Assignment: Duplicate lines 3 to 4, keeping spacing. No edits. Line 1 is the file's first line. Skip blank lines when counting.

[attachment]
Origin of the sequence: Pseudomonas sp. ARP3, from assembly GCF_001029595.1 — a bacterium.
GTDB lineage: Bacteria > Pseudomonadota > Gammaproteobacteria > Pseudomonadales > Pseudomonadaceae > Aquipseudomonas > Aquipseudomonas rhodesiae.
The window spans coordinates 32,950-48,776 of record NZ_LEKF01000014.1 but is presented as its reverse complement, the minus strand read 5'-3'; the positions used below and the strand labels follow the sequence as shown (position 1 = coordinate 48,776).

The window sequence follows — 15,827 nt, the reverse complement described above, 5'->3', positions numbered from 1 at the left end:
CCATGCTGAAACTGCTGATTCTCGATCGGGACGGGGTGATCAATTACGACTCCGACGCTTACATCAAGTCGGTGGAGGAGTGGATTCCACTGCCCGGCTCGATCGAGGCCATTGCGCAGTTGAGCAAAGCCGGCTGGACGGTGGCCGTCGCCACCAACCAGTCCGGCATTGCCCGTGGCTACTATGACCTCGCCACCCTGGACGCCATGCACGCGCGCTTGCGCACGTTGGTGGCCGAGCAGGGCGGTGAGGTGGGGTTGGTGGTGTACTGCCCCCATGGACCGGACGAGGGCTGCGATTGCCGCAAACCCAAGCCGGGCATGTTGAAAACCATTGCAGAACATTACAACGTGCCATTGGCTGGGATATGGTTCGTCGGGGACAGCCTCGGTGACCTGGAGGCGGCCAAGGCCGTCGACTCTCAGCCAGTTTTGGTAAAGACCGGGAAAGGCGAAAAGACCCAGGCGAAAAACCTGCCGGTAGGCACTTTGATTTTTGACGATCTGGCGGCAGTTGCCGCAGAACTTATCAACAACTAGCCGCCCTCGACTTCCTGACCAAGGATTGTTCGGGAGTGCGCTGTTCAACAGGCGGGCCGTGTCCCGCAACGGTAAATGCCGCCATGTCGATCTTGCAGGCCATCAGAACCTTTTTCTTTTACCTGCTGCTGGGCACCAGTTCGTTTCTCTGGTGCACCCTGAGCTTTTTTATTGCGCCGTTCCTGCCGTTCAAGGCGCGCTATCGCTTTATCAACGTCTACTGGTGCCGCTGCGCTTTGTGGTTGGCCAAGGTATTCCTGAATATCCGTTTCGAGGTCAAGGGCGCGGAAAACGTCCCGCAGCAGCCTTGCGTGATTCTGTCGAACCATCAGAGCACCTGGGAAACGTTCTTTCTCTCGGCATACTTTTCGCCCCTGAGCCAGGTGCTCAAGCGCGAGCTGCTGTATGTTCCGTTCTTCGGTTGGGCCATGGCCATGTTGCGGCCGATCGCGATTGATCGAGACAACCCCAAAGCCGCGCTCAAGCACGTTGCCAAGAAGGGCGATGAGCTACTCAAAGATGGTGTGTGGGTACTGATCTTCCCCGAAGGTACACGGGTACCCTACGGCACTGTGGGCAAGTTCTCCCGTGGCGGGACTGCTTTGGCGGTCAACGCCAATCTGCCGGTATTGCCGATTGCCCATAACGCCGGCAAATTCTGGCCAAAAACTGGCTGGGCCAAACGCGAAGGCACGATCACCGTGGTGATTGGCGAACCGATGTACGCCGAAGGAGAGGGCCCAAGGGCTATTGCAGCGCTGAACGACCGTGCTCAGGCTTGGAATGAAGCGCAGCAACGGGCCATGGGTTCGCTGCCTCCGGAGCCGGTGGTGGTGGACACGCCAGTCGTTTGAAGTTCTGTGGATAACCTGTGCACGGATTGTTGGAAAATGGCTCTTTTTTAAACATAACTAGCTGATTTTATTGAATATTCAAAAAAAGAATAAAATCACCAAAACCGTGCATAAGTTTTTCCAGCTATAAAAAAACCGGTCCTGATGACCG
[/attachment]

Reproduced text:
The window spans coordinates 32,950-48,776 of record NZ_LEKF01000014.1 but is presented as its reverse complement, the minus strand read 5'-3'; the positions used below and the strand labels follow the sequence as shown (position 1 = coordinate 48,776).

The window sequence follows — 15,827 nt, the reverse complement described above, 5'->3', positions numbered from 1 at the left end: